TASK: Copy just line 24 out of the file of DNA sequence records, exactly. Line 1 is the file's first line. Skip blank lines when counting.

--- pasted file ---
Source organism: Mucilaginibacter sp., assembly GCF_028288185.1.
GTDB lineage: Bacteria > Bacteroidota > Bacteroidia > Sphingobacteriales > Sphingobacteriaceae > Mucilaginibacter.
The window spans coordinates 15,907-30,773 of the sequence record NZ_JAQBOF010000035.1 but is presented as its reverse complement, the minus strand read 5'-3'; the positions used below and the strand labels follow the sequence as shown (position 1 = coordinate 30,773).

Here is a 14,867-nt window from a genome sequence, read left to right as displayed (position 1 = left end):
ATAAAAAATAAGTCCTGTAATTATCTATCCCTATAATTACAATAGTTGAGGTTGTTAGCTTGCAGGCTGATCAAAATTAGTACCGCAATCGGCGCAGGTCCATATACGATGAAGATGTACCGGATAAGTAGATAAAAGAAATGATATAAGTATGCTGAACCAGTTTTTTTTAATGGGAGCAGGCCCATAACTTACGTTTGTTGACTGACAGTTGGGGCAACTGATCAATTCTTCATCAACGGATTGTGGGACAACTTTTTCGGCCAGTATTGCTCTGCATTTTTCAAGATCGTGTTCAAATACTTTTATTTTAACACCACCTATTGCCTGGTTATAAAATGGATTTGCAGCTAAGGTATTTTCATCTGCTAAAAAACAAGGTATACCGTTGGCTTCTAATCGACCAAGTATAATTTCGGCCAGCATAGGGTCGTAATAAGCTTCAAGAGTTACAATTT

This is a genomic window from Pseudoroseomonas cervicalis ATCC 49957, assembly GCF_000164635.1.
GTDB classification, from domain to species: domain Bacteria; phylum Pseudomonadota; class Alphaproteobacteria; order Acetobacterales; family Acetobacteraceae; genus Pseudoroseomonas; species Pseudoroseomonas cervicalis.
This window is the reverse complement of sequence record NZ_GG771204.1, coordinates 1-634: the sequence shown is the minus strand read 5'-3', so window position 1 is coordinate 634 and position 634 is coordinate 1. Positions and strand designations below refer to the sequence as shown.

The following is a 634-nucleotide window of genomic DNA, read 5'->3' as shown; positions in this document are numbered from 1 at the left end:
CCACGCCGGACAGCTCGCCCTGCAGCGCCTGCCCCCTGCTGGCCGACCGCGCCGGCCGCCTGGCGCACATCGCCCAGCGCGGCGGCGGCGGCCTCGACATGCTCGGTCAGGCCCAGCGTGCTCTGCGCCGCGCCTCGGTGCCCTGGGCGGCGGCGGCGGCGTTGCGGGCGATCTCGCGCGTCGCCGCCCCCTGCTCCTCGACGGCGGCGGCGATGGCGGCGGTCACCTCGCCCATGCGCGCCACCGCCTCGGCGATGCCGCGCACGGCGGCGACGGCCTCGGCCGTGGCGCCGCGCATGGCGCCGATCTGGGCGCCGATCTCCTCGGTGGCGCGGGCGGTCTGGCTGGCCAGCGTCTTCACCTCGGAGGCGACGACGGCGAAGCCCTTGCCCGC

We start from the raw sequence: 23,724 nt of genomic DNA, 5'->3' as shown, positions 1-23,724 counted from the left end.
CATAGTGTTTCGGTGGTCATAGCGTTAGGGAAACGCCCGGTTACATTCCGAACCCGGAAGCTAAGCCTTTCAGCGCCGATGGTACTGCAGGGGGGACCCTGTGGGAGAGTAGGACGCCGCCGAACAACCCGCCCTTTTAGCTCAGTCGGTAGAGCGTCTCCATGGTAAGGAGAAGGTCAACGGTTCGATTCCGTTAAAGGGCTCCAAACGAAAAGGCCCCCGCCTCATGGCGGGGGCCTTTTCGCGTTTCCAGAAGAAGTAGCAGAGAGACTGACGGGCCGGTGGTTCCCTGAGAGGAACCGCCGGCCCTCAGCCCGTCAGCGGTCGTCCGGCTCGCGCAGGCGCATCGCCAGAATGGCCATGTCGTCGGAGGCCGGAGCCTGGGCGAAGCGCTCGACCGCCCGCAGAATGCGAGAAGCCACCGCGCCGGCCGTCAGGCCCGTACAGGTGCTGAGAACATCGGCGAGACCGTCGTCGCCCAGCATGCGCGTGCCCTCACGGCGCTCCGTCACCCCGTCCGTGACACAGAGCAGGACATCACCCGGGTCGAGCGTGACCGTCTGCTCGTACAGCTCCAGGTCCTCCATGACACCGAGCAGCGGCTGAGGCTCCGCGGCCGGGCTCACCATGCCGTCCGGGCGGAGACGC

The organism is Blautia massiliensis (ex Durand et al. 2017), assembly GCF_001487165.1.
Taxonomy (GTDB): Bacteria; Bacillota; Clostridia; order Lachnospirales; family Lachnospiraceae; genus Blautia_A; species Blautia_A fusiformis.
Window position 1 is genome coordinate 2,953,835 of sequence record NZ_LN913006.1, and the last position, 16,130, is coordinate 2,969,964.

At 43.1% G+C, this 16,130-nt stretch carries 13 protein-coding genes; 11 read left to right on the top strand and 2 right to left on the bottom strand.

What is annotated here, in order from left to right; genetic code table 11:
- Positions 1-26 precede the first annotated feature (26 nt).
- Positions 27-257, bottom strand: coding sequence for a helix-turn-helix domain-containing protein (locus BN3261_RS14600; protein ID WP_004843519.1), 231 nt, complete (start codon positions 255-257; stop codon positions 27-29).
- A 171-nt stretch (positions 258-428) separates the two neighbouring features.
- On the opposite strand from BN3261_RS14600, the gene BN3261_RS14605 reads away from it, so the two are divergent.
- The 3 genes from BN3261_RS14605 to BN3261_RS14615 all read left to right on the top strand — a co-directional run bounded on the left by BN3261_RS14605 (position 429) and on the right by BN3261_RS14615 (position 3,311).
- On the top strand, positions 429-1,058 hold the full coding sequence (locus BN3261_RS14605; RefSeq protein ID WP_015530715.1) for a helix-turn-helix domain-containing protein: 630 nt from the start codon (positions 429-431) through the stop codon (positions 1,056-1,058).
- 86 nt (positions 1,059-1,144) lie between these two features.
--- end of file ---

- 86 nt (positions 1,059-1,144) lie between these two features.